With no clues reported, Berkshire County found itself today with its first horse theft in more than 40 years.

If Bess had been a winged steed from the classic world, she could not have vanished more completely than did the work mare of Daniel Tremblay of Merrill Road, which yesterday was publicly reported as lost, strayed or stolen.

A week ago today she was seen for the last time. She was in pasture with her mate, Chubby, at the Brookman farm on Partridge Road. After that it was noticed that Chubby was grazing and wandering around alone. No clue has come and no questions have been asked as a result of the advertising, police report and news stories.

Mr. Tremblay is rather out on a limb, he said this afternoon. He has one horse left, but all his equipment, harness, wagons and so on, is for a pair. The team was purchased last October in Charlemont and are natives. Bess, a bay, white star on forehead, is about 10 years old, weighs 1700 pounds and is valued at $200. Almost invariably she has been driven double. If the horse was not stolen, it is argued that long since she would have been seen wandering over the countryside. Amateur detectives are reminded of the Sherlock Holmes story of "Silver Blaze."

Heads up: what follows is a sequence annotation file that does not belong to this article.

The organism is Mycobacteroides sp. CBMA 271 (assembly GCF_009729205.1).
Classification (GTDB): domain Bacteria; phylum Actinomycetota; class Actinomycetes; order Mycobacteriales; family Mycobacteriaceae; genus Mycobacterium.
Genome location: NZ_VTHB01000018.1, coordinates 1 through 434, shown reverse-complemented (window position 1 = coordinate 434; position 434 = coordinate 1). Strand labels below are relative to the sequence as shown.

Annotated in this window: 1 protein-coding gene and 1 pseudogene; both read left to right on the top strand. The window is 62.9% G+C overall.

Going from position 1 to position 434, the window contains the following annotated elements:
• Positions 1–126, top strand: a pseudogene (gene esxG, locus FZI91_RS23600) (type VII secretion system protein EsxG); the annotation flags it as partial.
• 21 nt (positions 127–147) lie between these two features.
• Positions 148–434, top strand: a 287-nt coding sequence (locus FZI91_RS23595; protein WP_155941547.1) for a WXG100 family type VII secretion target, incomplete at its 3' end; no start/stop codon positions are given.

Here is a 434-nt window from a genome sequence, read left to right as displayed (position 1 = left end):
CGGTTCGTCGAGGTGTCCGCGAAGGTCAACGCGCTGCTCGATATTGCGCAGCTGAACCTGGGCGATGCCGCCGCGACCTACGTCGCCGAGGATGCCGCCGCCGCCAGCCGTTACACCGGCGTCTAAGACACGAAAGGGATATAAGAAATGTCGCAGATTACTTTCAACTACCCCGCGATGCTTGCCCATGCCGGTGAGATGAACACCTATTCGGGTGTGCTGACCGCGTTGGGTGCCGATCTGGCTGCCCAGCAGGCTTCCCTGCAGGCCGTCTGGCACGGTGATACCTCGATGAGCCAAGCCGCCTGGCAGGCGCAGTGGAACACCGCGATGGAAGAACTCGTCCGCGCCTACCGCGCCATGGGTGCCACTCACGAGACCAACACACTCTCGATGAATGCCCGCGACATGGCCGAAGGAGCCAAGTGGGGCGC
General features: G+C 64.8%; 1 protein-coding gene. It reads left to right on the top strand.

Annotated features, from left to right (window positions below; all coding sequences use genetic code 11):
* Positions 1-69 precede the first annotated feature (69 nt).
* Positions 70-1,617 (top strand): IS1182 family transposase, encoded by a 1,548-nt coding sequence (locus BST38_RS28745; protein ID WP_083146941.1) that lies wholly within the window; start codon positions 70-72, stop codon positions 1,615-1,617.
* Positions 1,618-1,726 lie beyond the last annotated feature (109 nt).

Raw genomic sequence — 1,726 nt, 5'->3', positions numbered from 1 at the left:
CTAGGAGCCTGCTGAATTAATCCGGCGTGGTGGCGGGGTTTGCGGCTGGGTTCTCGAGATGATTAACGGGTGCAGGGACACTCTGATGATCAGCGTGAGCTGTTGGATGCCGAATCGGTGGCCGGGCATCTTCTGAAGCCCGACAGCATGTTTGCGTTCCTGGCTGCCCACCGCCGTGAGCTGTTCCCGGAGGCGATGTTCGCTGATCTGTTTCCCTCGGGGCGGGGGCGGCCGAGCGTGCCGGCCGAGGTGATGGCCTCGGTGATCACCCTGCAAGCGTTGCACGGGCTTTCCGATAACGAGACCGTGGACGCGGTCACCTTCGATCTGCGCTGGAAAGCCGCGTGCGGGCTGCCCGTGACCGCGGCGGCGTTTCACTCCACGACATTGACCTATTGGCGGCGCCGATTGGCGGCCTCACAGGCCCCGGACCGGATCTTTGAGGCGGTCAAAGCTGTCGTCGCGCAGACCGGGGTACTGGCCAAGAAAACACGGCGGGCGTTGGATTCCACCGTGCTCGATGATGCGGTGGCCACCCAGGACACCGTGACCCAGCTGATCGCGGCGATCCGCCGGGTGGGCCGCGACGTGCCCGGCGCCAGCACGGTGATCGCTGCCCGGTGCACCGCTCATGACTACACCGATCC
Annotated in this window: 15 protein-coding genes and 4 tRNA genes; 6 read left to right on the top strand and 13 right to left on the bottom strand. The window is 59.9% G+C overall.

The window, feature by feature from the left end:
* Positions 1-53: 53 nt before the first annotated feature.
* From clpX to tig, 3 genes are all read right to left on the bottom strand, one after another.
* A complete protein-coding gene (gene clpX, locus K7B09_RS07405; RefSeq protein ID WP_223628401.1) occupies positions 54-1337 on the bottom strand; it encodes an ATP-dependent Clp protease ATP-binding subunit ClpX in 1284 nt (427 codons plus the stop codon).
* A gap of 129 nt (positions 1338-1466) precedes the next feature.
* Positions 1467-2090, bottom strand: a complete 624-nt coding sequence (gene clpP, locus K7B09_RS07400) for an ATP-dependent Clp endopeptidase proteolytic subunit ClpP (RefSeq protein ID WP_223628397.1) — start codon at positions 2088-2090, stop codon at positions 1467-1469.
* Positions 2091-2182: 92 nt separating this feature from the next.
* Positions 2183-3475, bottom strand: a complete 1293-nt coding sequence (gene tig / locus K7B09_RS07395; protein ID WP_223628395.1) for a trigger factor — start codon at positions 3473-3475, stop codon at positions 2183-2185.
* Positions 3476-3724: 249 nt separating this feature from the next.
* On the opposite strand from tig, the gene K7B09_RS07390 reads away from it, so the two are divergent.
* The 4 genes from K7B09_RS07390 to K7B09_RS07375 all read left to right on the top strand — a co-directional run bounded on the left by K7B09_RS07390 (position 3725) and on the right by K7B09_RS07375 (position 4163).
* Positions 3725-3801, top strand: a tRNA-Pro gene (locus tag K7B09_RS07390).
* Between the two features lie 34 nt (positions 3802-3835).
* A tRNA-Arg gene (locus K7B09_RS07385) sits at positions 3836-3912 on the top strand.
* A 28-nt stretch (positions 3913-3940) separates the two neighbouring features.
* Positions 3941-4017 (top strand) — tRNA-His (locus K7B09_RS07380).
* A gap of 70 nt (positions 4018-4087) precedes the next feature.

It is, as indicated, more than 40 years since a horse has been stolen in Berkshire though at one time 50 years ago such stealing was a thriving industry in the Western Massachusetts highlands.

It was one week ago yesterday Mr. Tremblay went to the pasture to get his horses. He had a garden to plow at the Junction and was to use them. It was then he discovered Bess was among the missing. He looked around from day to day, but there was no trace. The bars were not down and the fence seemed rather high to leap. Yet Bess is lively and the owner wouldn't put past her a frolic that involved jumping a barrier.

On Sunday afternoon at 5 he made his report to the police who put in action the usual inquiries. It seemed unreasonable to suppose that if a horse were loose in the hills nobody would report it, hence the conclusion this is a genuine theft.

This Story in History is selected from the archives by Jeannie Maschino, The Berkshire Eagle.

Community News Editor / Librarian

Jeannie Maschino is community news editor and librarian for The Berkshire Eagle. She has worked for the newspaper in various capacities since 1982 and joined the newsroom in 1989.